JERUSALEM (AP) – Israeli troops killed two Palestinian militants in a shootout early Friday, while the Fatah movement of Palestinian leader Mahmoud Abbas appeared to be making an unexpectedly strong showing against key rival Hamas in local elections in dozens of West Bank towns and villages.
Hamas said the results were preliminary and that it was too early to judge. The Islamic militant group also complained that many of its candidates were detained by Israeli troops before Thursday”s election. The arrests are part of Israel”s weeklong campaign against militants, triggered by rocket fire from Gaza on Israeli border towns.
Armed groups have threatened revenge, and an informal seven-month-old truce could collapse as a result of the escalation.
Pressing forward with the military campaign, Israeli soldiers raided the Balata refugee camp outside the West Bank city of Nablus early Friday, searching for wanted Palestinians, the army said. Gunmen shot at the soldiers, who returned fired, the army said. Two Palestinians were killed and another seriously injured, according to witnesses and Palestinian officials.
The gunmen were from the Al Aqsa Martyrs” Brigades, a militant group with ties to Abbas” Fatah movement. Israeli Defense Minister Shaul Mofaz has said the wave of air strikes, arrests and targeted killings was meant to show militants that Israel would not tolerate any attacks from Gaza in the wake of its pullout from there this month.
Mofaz and top army commanders decided Thursday that the strikes would continue at least for several more days.
In the West Bank, local elections were held Thursday in 104 towns and villages, with a total of 376,000 residents, or a little over 10 percent of the Palestinians in the West Bank and Gaza. It was the third of four rounds of municipal elections, with no date set yet for the final vote in the largest Palestinian cities.
Jamal Shobaki, head of the Local Elections Commission, said Fatah took control of 61 councils, while Hamas won in 28. Other parties and independents won in 15 councils, said Shobaki, a leading Fatah member.
Final results are expected Friday.
Fatah, the ruling party for more than a decade, appeared to be making a relatively strong showing, against initial predictions of a continued rise of Hamas. Many voters have said they want to punish Fatah for widespread corruption and will choose Hamas in hopes of getting clean government.
In local voting, Hamas” violent ideology is not considered an issue. Results in local elections are not necessarily a clear reflection of the respective strengths of political parties, since many voters choose candidates according to clan membership, not party affiliation. The biggest contest between Hamas and Fatah will come in parliament elections in January.
Palestinian negotiator Saeb Erekat, of Fatah, said Thursday”s vote would not necessarily predict the outcome of the parliament election. "The issue of January elections cannot be isolated from the results today, but we can”t say it will be an exact copy," he said.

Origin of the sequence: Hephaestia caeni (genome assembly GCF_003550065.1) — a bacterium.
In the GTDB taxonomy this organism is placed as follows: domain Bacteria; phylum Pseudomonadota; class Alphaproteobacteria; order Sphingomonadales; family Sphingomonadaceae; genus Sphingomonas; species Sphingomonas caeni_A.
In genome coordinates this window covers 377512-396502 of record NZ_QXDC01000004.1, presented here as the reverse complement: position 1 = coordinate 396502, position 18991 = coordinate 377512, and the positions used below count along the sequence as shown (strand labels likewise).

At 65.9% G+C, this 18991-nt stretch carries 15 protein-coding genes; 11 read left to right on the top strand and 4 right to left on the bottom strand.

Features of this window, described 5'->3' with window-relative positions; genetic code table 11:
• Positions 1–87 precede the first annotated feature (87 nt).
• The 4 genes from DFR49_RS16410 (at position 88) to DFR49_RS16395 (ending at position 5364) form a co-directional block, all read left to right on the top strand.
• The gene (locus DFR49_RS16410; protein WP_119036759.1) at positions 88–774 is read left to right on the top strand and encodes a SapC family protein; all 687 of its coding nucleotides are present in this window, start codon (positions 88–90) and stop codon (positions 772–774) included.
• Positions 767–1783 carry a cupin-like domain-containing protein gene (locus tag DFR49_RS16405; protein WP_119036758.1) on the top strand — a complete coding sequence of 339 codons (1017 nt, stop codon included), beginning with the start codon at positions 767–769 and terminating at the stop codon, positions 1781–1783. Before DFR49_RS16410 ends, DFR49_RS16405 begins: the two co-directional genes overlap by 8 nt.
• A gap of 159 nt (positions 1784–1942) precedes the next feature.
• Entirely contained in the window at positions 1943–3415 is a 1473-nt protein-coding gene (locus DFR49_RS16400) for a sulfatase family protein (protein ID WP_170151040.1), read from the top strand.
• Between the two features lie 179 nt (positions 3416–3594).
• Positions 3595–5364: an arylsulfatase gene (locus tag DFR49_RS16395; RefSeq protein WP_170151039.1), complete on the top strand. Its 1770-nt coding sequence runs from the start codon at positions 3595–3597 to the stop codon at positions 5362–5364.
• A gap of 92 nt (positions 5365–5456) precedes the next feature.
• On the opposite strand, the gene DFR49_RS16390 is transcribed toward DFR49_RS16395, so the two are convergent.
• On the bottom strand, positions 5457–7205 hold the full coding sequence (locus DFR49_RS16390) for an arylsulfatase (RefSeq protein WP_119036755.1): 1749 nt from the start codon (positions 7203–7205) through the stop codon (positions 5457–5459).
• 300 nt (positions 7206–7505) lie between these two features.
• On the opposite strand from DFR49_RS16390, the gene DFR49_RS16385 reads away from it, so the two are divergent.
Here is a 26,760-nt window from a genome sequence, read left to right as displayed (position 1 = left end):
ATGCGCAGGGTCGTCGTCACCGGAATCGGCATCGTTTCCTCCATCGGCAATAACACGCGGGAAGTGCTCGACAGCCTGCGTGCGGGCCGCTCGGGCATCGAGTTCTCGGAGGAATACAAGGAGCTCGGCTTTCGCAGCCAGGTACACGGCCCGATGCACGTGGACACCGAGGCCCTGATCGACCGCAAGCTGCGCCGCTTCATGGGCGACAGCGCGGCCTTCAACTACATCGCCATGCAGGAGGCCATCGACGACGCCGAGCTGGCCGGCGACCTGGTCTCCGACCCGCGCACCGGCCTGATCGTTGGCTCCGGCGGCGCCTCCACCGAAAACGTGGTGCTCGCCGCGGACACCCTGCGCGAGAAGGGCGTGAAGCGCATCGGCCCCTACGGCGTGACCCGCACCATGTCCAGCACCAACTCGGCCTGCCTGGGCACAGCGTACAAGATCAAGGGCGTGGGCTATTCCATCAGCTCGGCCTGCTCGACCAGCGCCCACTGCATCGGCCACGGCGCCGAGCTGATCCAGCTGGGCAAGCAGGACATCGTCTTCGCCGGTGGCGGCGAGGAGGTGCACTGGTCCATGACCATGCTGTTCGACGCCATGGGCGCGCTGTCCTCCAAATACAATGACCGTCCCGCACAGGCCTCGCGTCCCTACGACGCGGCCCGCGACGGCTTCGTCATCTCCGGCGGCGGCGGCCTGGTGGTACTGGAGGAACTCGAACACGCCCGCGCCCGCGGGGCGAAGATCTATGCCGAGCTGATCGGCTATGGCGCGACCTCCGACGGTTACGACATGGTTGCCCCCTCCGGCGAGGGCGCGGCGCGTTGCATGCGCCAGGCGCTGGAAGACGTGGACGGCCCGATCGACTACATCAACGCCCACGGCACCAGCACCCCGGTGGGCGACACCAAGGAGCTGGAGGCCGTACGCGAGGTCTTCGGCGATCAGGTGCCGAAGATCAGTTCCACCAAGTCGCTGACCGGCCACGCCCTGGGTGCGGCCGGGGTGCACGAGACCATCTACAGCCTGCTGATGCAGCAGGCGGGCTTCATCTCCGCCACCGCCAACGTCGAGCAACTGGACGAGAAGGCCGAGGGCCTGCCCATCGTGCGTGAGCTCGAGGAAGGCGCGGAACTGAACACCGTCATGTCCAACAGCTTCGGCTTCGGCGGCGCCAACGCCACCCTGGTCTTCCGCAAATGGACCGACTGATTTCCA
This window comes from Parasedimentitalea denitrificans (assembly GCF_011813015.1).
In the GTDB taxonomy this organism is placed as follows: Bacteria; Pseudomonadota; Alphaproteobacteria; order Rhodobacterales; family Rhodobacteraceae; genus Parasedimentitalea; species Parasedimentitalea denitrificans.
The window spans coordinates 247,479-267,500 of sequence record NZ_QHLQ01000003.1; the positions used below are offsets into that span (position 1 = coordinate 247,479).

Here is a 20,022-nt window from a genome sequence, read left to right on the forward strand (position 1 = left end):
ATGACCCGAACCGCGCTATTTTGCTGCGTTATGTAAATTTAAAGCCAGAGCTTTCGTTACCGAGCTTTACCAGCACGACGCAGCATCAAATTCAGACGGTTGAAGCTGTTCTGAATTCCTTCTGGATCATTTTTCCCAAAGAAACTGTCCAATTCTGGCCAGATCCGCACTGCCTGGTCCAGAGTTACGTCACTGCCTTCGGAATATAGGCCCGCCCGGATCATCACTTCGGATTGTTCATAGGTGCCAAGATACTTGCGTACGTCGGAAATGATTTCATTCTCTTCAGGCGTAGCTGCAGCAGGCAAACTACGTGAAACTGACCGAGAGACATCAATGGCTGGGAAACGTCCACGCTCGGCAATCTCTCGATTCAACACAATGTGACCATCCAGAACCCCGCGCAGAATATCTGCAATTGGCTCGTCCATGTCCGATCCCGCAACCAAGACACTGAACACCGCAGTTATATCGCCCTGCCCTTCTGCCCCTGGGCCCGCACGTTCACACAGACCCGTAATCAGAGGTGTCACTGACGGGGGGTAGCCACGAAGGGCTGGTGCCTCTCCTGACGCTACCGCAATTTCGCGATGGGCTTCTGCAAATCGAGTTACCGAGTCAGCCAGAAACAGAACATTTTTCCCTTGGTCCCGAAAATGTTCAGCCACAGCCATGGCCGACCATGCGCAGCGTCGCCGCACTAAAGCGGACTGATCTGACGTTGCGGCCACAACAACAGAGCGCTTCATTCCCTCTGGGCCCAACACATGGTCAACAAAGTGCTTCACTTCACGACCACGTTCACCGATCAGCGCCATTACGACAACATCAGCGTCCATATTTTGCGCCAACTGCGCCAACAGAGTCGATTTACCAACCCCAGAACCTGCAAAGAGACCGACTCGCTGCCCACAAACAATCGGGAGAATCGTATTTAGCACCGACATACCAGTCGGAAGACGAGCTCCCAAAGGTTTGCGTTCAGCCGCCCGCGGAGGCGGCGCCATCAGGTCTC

Sami Abu Zuhri, a Hamas spokesman in Gaza, said he did not trust the accuracy of the preliminary results, and that Hamas would soon publish its own count. In previous rounds of municipal voting, Hamas and Fatah released different figures, in part by each claiming independent lists as affiliates.
Abu Zuhri also said Hamas suffered as a result of the recent Israeli arrest campaign in which more than 400 Palestinians, the bulk Hamas supporters, were rounded up this week.
The Israeli offensive raised pressure on Abbas to act against militant groups and armed gangs, which operate openly in Gaza. Israel says there can be no peace talks until the groups are disarmed.
On Thursday, police in Gaza began enforcing a ban on the public display of weapons and arrested three people. However, such initiatives have quickly fizzled in the past. Abbas said he wants militants to keep their weapons at home, but that he won”t disarm them. The Palestinian police chief, Ala Husni, said that in the
wake of Israel”s recent pullout from Gaza there is no longer a reason for anyone other than security officers to carry weapons publicly.
"The role of resistance weapons has ended in the streets. They should go back into storage and they should not show up in the streets," he told a news conference.
Interior Ministry spokesman Tawfiq Abu Khoussa said authorities arrested three men carrying Kalashnikov assault rifles Thursday and confiscated their weapons. Several security officers also were arrested for carrying guns while off duty, he said.
In Washington, State Department spokesman Sean McCormack called the ban "a positive step." Abbas said the weapons ban was a first move to imposing law and order on Gaza, but the Israeli offensive undermined those efforts. "This escalation is putting the entire peace process in real jeopardy," he said Thursday. The ban went into effect days after an explosion at a Hamas parade killed 21 people. Hamas blamed Israel, but Palestinian investigators said the blast was set off when militants mishandled explosives.
Hamas said the group would honor the ban on displays of weapons and parades, but ruled out surrendering weapons. Israeli officials said they wanted to see whether the pledge would be met with results.
"The question that many Israelis have on their minds is whether this is cosmetic or is this a substantial move in the right direction. Of course we very much hope it is the latter," said Foreign Ministry spokesman Mark Regev.